What’s the Difference between COVID-19, Flu and a Cold?

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CHARLOTTE – You’re feeling sick; which one do you have?

It could get confusing if you become ill this fall and winter.

COVID-19, the flu, and the common cold are contagious respiratory illnesses that have similar symptoms. It can be difficult to tell the difference between them, based on symptoms alone.

That could make things tricky when flu season, which typically peaks in the winter, overlaps with the COVID-19 pandemic. The flu and COVID-19 are caused by different viruses, and in general, testing is needed to help confirm a diagnosis.

While the three illnesses share several symptoms, one key thing that sets COVID-19 apart is the loss of taste and smell it causes.

Dr. Karan Shukla
Dr. Karan Shukla

“Both COVID-19 and the flu can spread before you know you have an illness or symptoms,” said Dr. Karan Shukla, of Novant Health Randolph Family Medicine in Charlotte, North Carolina. “COVID-19, though, is much more contagious among certain populations and age groups versus the flu. COVID-19 has been shown to spread quickly and is more known to have super-spreader events compared to the flu.”

The best defense against the flu is vaccination, but it isn’t the only defense. It is important to remember that all three illnesses spread mainly through respiratory droplets. Previously, masks weren’t recommended as a prevention for the flu or a cold, but the same safety measures that help limit the spread of COVID-19 also work with flu and cold:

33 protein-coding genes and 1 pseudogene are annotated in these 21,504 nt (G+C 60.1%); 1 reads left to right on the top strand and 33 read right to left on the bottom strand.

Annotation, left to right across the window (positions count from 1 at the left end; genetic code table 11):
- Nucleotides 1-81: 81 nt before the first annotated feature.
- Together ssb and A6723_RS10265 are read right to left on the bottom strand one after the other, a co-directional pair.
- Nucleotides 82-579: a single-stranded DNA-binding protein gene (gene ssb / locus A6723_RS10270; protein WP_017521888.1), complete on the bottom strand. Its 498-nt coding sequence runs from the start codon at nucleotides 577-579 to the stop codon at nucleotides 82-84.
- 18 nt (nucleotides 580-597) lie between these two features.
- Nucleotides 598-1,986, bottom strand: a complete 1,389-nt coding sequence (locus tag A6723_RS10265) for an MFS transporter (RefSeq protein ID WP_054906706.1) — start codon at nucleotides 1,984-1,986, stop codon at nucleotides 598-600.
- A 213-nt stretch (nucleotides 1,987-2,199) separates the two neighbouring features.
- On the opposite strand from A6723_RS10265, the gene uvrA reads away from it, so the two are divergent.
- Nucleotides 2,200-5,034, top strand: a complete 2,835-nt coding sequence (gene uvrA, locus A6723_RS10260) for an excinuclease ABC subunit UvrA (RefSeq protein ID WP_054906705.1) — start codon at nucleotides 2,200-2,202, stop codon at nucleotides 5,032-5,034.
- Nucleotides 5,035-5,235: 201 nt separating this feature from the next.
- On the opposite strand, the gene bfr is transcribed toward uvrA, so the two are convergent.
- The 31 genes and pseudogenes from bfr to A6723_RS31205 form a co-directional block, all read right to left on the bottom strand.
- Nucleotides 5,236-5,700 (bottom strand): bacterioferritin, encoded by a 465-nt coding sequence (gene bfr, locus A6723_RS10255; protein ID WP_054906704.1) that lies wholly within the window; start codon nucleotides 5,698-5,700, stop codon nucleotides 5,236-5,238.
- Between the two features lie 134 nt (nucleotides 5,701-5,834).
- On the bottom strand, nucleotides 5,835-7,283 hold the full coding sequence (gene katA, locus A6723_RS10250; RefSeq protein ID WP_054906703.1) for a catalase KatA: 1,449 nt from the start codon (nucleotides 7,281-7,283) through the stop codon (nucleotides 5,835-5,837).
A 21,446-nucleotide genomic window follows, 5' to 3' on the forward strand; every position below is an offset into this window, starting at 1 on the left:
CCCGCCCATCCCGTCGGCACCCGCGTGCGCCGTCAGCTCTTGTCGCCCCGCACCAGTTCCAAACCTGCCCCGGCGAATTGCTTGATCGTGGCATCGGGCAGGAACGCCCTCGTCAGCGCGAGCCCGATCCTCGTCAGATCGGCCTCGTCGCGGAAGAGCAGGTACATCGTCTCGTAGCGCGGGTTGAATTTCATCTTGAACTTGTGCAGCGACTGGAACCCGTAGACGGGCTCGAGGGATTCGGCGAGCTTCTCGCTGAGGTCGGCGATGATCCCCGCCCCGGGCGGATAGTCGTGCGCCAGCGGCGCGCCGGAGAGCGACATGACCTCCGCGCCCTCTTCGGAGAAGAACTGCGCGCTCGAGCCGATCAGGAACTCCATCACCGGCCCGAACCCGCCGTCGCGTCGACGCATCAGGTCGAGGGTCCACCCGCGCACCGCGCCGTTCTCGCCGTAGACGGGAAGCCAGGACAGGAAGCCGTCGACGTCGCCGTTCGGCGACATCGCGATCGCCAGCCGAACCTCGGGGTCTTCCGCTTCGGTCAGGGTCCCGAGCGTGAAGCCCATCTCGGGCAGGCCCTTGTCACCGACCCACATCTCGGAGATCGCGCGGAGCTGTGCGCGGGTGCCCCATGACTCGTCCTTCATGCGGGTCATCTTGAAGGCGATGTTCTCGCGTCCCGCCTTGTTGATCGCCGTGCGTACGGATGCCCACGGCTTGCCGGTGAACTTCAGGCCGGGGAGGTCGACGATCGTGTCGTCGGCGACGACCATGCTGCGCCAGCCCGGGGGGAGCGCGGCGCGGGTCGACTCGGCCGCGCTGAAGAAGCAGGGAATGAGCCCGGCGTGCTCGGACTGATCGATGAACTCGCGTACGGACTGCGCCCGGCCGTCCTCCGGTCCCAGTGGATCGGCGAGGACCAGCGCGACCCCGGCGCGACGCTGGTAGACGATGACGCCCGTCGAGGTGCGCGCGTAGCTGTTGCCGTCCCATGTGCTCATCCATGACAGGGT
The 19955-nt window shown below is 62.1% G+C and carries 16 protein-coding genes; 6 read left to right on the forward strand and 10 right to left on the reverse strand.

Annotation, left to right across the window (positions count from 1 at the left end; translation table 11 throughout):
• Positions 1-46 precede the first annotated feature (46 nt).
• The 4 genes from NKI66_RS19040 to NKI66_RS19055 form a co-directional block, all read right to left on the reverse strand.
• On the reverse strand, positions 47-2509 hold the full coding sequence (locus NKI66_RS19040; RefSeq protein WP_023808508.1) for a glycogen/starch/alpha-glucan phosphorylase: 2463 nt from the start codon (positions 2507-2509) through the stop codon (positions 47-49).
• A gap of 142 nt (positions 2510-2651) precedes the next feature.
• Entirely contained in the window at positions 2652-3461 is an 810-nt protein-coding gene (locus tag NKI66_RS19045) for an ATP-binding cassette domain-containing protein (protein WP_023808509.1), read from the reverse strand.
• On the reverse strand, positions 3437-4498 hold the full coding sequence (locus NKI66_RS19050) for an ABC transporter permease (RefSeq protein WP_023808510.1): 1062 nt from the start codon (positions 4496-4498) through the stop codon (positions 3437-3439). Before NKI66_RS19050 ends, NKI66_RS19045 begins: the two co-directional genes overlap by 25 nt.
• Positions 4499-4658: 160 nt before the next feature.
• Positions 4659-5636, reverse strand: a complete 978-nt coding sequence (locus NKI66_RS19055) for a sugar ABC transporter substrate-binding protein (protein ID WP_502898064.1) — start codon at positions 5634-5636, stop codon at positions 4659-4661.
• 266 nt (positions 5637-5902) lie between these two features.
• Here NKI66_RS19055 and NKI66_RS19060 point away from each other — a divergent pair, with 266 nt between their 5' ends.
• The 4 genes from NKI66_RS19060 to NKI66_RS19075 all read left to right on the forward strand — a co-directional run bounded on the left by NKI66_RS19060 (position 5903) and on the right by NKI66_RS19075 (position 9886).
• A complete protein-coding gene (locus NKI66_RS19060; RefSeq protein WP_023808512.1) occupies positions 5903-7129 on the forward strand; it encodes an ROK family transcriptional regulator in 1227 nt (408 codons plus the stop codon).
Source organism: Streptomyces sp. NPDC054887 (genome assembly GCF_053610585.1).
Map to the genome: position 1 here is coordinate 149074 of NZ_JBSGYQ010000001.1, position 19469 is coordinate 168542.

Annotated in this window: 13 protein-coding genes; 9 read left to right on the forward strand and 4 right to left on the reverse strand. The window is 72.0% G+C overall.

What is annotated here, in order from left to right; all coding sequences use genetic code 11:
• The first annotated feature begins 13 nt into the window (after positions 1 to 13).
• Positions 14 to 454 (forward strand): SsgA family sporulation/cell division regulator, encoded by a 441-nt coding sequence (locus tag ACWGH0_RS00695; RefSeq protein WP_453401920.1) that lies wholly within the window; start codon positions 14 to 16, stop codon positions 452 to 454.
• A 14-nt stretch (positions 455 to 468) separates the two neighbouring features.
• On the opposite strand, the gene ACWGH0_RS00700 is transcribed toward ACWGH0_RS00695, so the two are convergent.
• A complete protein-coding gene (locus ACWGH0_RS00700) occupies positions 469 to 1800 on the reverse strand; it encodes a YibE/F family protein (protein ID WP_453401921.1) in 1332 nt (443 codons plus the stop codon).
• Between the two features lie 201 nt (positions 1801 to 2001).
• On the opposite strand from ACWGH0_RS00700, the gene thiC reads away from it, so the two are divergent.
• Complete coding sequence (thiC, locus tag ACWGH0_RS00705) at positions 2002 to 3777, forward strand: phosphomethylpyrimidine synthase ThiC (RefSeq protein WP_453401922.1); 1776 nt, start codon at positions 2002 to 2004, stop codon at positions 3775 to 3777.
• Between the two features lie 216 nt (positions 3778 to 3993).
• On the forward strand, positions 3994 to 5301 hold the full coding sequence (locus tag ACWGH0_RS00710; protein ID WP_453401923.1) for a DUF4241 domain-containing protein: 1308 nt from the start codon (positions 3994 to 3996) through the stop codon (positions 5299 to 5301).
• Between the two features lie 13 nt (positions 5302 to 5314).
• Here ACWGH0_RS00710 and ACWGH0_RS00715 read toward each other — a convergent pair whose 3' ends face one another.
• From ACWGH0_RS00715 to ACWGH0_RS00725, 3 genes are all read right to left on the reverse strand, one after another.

• Wear a face mask.
  • Maintain a social distance of at least 6 feet, and avoid close physical contact (like hugging or shaking hands).
  • Wash your hands thoroughly and frequently.
  • Avoid commonly touched surfaces that could be contaminated.

If you get sick this fall, the Centers for Disease Control and Prevention recommends your first step should be to contact your primary health care provider to determine if testing should take place.

Here are the symptoms of each illness:


Symptoms can range from mild to severe and may appear 2-14 days after exposure to the virus. COVID-19 symptoms include:

  • Fever or chills
  • Cough
  • Shortness of breath or difficulty breathing
  • Fatigue
  • Muscle or body aches
  • Headache
  • New loss of taste or smell
  • Sore throat
  • Congestion or runny nose
  • Nausea or vomiting
  • Diarrhea


Influenza can cause mild to severe illness, and at times can lead to death. Flu is different from a cold. Flu usually comes on suddenly. People who have flu often feel some or all of these symptoms:

  • Fever or feeling feverish/chills
  • Cough
  • Sore throat
  • Runny or stuffy nose
  • Muscle or body aches
  • Headaches
  • Fatigue
  • Vomiting and diarrhea, though this is more common in children than adults.

“Getting the yearly flu vaccine is the best way to protect against flu,” Shukla said. “It can reduce the risk of flu illness, the rates of hospitalizations, and flu-related deaths. You should generally get the flu vaccine before the flu virus starts circulating in your community. The CDC recommends that in early fall everyone starts to get vaccinated.”

Flu vaccinations are a strong preventative tool for people with chronic health conditions, Shukla said. It can help women who are expecting and their newborn babies from getting the flu. Flu vaccines have been shown to prevent and reduce the severity of the illness for people who get vaccinated, but still get sick.  Getting vaccinated protects you, your family, neighbors, and the people around you.


Symptoms of a cold usually peak within 2-3 days and can include:

  • Sneezing
  • Stuffy nose
  • Runny nose
  • Sore throat
  • Coughing
  • Mucus dripping down your throat (post-nasal drip)
  • Watery eyes
  • Fever (although most people with colds do not have a fever)

Colds are usually milder than flu, according to the CDC. People with colds are more likely to have a runny or stuffy nose. Colds generally do not result in serious health problems, such as pneumonia, bacterial infections, or hospitalizations.

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